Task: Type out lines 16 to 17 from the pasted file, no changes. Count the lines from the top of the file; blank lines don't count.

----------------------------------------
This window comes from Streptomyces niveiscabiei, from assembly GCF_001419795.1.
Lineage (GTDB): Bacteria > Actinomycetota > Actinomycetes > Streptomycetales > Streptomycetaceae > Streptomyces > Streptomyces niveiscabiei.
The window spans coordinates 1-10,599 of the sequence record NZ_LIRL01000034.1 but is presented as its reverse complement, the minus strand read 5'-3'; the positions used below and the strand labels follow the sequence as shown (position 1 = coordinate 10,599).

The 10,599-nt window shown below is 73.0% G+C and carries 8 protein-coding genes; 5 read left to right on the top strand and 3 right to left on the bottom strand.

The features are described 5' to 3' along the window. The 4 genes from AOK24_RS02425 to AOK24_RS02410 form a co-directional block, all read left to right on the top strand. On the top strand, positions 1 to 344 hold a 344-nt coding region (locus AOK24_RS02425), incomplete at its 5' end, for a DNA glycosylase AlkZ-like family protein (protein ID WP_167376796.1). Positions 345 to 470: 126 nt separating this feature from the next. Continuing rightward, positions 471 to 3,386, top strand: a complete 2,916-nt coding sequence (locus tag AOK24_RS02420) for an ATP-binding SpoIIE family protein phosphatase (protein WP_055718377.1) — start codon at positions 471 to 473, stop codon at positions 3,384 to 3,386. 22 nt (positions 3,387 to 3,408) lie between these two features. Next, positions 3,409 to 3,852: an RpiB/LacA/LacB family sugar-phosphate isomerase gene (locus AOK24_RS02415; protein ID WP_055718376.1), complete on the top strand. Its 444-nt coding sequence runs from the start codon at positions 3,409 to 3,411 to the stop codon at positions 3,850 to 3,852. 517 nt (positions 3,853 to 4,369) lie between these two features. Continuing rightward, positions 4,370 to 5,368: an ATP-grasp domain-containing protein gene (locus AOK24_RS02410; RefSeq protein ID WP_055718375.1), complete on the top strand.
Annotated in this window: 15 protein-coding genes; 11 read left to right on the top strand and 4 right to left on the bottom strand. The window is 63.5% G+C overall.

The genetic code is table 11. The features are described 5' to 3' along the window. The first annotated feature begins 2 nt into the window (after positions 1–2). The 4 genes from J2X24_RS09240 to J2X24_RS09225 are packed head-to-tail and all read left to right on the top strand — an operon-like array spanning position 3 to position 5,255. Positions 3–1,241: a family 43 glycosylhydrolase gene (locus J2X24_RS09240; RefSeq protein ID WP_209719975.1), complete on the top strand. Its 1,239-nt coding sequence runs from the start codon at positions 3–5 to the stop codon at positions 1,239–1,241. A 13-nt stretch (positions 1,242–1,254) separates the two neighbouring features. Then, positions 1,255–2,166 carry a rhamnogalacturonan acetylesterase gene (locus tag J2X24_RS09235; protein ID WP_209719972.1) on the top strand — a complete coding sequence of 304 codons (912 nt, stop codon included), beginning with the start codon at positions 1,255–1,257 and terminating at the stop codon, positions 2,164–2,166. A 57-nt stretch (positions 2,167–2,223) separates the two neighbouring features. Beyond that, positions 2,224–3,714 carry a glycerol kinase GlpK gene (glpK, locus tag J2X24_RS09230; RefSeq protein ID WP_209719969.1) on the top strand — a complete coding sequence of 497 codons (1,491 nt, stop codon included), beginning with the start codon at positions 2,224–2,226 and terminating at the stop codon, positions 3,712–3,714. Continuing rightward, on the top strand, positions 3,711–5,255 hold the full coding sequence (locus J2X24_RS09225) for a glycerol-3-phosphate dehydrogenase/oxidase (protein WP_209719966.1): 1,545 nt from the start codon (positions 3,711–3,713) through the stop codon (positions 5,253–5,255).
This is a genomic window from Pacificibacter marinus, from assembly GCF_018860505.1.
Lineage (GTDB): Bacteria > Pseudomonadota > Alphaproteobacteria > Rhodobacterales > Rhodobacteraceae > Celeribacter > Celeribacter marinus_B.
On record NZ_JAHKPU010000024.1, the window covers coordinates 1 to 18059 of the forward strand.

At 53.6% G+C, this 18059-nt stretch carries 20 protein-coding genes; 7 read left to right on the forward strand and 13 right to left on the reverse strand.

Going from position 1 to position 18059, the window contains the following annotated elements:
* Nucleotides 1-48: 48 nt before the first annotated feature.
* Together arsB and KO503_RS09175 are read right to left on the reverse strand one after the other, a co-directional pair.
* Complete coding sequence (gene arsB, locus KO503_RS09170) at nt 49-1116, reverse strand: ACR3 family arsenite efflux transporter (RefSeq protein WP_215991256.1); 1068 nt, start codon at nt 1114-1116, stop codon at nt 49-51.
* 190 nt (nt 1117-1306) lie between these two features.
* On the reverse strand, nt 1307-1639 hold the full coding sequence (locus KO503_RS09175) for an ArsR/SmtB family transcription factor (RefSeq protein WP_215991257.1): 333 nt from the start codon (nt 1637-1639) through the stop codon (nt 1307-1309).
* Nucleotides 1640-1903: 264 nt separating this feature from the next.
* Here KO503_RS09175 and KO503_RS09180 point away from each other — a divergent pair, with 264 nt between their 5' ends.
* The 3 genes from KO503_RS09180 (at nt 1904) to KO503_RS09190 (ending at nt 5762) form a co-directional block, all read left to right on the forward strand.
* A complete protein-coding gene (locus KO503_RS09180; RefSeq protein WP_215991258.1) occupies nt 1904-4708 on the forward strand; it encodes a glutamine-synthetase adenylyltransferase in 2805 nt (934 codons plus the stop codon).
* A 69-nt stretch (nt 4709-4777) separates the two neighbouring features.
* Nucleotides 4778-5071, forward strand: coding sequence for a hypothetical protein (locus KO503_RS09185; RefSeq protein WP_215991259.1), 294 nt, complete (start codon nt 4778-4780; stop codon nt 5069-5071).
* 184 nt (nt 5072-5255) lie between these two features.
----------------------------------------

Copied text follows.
* 190 nt (nt 1117-1306) lie between these two features.
* On the reverse strand, nt 1307-1639 hold the full coding sequence (locus KO503_RS09175) for an ArsR/SmtB family transcription factor (RefSeq protein WP_215991257.1): 333 nt from the start codon (nt 1637-1639) through the stop codon (nt 1307-1309).